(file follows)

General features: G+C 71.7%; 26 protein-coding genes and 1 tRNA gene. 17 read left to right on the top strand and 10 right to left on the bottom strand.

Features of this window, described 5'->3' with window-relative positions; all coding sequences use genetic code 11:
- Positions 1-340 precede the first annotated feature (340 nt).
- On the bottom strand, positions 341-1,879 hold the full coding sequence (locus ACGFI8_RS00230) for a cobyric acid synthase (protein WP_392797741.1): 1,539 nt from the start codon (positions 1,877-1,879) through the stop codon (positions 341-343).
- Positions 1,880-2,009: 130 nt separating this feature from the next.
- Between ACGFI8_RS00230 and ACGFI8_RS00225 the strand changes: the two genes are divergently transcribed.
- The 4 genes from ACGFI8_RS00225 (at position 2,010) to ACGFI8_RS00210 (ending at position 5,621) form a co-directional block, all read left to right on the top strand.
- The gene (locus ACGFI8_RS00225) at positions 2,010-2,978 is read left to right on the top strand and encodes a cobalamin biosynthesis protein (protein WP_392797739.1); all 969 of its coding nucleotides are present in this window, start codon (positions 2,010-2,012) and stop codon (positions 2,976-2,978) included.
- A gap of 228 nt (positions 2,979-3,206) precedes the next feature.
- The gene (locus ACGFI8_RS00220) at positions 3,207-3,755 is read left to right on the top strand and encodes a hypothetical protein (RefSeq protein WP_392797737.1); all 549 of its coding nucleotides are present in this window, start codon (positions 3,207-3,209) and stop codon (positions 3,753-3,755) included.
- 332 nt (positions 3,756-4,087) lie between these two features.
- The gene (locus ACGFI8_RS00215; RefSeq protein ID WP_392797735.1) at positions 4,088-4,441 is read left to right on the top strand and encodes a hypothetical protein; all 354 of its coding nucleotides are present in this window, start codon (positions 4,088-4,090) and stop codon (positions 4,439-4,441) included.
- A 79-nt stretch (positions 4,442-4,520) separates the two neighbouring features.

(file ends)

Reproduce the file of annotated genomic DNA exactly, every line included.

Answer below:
General features: G+C 71.7%; 26 protein-coding genes and 1 tRNA gene. 17 read left to right on the top strand and 10 right to left on the bottom strand.

Features of this window, described 5'->3' with window-relative positions; all coding sequences use genetic code 11:
- Positions 1-340 precede the first annotated feature (340 nt).
- On the bottom strand, positions 341-1,879 hold the full coding sequence (locus ACGFI8_RS00230) for a cobyric acid synthase (protein WP_392797741.1): 1,539 nt from the start codon (positions 1,877-1,879) through the stop codon (positions 341-343).
- Positions 1,880-2,009: 130 nt separating this feature from the next.
- Between ACGFI8_RS00230 and ACGFI8_RS00225 the strand changes: the two genes are divergently transcribed.
- The 4 genes from ACGFI8_RS00225 (at position 2,010) to ACGFI8_RS00210 (ending at position 5,621) form a co-directional block, all read left to right on the top strand.
- The gene (locus ACGFI8_RS00225) at positions 2,010-2,978 is read left to right on the top strand and encodes a cobalamin biosynthesis protein (protein WP_392797739.1); all 969 of its coding nucleotides are present in this window, start codon (positions 2,010-2,012) and stop codon (positions 2,976-2,978) included.
- A gap of 228 nt (positions 2,979-3,206) precedes the next feature.
- The gene (locus ACGFI8_RS00220) at positions 3,207-3,755 is read left to right on the top strand and encodes a hypothetical protein (RefSeq protein WP_392797737.1); all 549 of its coding nucleotides are present in this window, start codon (positions 3,207-3,209) and stop codon (positions 3,753-3,755) included.
- 332 nt (positions 3,756-4,087) lie between these two features.
- The gene (locus ACGFI8_RS00215; RefSeq protein ID WP_392797735.1) at positions 4,088-4,441 is read left to right on the top strand and encodes a hypothetical protein; all 354 of its coding nucleotides are present in this window, start codon (positions 4,088-4,090) and stop codon (positions 4,439-4,441) included.
- A 79-nt stretch (positions 4,442-4,520) separates the two neighbouring features.